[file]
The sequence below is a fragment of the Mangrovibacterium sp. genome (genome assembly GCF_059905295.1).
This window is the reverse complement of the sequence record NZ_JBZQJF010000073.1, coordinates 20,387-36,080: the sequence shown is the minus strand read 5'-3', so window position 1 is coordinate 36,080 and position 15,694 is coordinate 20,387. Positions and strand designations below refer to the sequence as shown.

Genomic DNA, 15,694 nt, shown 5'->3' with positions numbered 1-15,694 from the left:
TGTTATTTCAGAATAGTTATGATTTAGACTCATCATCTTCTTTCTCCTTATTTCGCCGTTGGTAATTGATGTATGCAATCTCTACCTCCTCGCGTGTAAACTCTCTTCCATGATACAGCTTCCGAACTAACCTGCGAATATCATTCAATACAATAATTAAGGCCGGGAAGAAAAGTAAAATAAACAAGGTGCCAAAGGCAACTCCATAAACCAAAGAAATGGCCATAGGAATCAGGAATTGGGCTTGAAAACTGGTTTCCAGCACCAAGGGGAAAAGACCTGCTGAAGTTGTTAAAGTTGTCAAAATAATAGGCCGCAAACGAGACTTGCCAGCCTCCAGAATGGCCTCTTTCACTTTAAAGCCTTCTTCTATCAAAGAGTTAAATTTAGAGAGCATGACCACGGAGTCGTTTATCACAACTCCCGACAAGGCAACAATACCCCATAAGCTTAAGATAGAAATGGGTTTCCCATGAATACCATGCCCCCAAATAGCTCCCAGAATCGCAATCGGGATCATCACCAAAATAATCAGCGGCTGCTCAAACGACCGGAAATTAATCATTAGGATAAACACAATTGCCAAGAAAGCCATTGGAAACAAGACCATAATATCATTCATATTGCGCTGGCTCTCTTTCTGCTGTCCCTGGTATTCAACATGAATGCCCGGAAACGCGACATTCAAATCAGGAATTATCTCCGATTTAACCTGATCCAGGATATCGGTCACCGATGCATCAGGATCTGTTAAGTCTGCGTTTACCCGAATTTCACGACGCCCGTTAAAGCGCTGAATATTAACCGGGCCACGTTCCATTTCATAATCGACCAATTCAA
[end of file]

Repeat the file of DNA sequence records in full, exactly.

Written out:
The sequence below is a fragment of the Mangrovibacterium sp. genome (genome assembly GCF_059905295.1).
This window is the reverse complement of the sequence record NZ_JBZQJF010000073.1, coordinates 20,387-36,080: the sequence shown is the minus strand read 5'-3', so window position 1 is coordinate 36,080 and position 15,694 is coordinate 20,387. Positions and strand designations below refer to the sequence as shown.

Genomic DNA, 15,694 nt, shown 5'->3' with positions numbered 1-15,694 from the left:
TGTTATTTCAGAATAGTTATGATTTAGACTCATCATCTTCTTTCTCCTTATTTCGCCGTTGGTAATTGATGTATGCAATCTCTACCTCCTCGCGTGTAAACTCTCTTCCATGATACAGCTTCCGAACTAACCTGCGAATATCATTCAATACAATAATTAAGGCCGGGAAGAAAAGTAAAATAAACAAGGTGCCAAAGGCAACTCCATAAACCAAAGAAATGGCCATAGGAATCAGGAATTGGGCTTGAAAACTGGTTTCCAGCACCAAGGGGAAAAGACCTGCTGAAGTTGTTAAAGTTGTCAAAATAATAGGCCGCAAACGAGACTTGCCAGCCTCCAGAATGGCCTCTTTCACTTTAAAGCCTTCTTCTATCAAAGAGTTAAATTTAGAGAGCATGACCACGGAGTCGTTTATCACAACTCCCGACAAGGCAACAATACCCCATAAGCTTAAGATAGAAATGGGTTTCCCATGAATACCATGCCCCCAAATAGCTCCCAGAATCGCAATCGGGATCATCACCAAAATAATCAGCGGCTGCTCAAACGACCGGAAATTAATCATTAGGATAAACACAATTGCCAAGAAAGCCATTGGAAACAAGACCATAATATCATTCATATTGCGCTGGCTCTCTTTCTGCTGTCCCTGGTATTCAACATGAATGCCCGGAAACGCGACATTCAAATCAGGAATTATCTCCGATTTAACCTGATCCAGGATATCGGTCACCGATGCATCAGGATCTGTTAAGTCTGCGTTTACCCGAATTTCACGACGCCCGTTAAAGCGCTGAATATTAACCGGGCCACGTTCCATTTCATAATCGACCAATTCAA